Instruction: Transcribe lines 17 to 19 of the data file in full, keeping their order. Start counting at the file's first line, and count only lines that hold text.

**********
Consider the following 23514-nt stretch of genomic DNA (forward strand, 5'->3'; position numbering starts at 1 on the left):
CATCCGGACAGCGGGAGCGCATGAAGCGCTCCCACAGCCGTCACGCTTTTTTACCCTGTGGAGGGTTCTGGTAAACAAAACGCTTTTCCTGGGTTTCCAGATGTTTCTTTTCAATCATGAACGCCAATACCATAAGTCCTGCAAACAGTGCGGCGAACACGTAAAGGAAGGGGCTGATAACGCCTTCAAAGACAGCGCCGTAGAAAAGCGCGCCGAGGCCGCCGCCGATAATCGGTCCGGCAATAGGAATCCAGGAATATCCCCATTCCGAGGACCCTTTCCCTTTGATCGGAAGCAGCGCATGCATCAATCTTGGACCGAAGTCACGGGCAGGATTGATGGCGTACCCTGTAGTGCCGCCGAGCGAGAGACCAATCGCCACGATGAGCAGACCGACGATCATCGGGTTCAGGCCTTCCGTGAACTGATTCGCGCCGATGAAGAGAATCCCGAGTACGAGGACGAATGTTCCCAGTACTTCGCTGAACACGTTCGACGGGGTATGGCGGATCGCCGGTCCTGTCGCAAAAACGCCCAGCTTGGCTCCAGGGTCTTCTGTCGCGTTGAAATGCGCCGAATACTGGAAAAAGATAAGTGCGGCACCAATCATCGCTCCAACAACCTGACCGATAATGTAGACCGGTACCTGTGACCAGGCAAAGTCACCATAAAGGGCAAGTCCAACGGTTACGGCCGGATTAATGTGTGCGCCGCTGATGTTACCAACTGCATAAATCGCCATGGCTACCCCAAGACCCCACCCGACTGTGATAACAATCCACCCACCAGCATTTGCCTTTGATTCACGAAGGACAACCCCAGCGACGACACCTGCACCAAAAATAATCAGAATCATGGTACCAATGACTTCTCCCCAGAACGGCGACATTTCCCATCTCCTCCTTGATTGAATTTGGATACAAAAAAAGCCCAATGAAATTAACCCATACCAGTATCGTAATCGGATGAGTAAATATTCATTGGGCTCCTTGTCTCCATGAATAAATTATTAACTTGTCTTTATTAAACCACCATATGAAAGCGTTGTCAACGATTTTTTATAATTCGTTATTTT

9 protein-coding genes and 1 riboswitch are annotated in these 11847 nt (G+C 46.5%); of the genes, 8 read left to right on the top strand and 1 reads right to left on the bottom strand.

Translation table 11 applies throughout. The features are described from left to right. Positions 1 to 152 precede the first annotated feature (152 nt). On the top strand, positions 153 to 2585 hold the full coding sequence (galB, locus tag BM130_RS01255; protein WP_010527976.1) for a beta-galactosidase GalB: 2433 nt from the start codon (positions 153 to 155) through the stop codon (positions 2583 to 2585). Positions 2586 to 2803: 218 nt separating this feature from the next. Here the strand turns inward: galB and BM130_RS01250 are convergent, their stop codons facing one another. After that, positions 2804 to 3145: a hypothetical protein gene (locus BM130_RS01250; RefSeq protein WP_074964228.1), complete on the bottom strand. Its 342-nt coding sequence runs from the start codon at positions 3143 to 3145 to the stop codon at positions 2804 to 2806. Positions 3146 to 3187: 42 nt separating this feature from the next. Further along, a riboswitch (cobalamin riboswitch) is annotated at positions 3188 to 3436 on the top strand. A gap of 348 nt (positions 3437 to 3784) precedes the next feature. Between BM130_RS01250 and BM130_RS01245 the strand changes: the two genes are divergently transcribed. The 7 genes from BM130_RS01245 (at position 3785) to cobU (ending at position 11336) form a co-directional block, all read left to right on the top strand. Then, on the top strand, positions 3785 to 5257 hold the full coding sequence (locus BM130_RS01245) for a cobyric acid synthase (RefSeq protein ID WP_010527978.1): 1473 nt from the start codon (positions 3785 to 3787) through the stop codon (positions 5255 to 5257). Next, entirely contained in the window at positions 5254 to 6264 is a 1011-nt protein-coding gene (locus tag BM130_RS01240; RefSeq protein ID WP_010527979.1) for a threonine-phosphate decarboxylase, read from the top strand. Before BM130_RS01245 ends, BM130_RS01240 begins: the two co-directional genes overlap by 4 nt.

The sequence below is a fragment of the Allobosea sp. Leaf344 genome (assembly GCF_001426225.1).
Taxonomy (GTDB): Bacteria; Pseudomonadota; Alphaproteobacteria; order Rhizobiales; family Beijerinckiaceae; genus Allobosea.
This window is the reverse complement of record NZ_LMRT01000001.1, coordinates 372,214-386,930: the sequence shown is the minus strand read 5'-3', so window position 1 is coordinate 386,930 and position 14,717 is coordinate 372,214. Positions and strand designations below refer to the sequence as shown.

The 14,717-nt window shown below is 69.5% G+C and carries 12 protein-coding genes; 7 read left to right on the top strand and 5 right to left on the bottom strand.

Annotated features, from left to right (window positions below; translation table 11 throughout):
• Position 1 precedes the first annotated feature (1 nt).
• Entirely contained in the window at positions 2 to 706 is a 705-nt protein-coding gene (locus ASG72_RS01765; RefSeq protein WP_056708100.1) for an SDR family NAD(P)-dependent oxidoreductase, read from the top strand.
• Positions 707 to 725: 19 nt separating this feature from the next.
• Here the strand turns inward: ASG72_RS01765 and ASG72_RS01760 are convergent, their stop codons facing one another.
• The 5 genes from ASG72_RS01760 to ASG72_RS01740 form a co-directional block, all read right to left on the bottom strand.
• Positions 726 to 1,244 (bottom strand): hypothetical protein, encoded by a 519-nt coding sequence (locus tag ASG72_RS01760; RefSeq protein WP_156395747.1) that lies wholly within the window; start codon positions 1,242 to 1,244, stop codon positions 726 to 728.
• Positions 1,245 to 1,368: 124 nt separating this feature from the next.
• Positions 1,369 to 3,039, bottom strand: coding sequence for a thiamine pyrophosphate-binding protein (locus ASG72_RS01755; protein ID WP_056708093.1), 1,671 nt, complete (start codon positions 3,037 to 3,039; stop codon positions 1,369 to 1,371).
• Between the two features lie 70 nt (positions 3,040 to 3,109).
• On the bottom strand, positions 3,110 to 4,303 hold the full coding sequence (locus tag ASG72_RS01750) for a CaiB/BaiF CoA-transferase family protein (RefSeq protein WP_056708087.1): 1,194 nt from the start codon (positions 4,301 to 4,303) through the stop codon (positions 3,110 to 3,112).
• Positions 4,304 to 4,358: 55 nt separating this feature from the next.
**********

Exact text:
• Positions 1,369 to 3,039, bottom strand: coding sequence for a thiamine pyrophosphate-binding protein (locus ASG72_RS01755; protein ID WP_056708093.1), 1,671 nt, complete (start codon positions 3,037 to 3,039; stop codon positions 1,369 to 1,371).
• Between the two features lie 70 nt (positions 3,040 to 3,109).
• On the bottom strand, positions 3,110 to 4,303 hold the full coding sequence (locus tag ASG72_RS01750) for a CaiB/BaiF CoA-transferase family protein (RefSeq protein WP_056708087.1): 1,194 nt from the start codon (positions 4,301 to 4,303) through the stop codon (positions 3,110 to 3,112).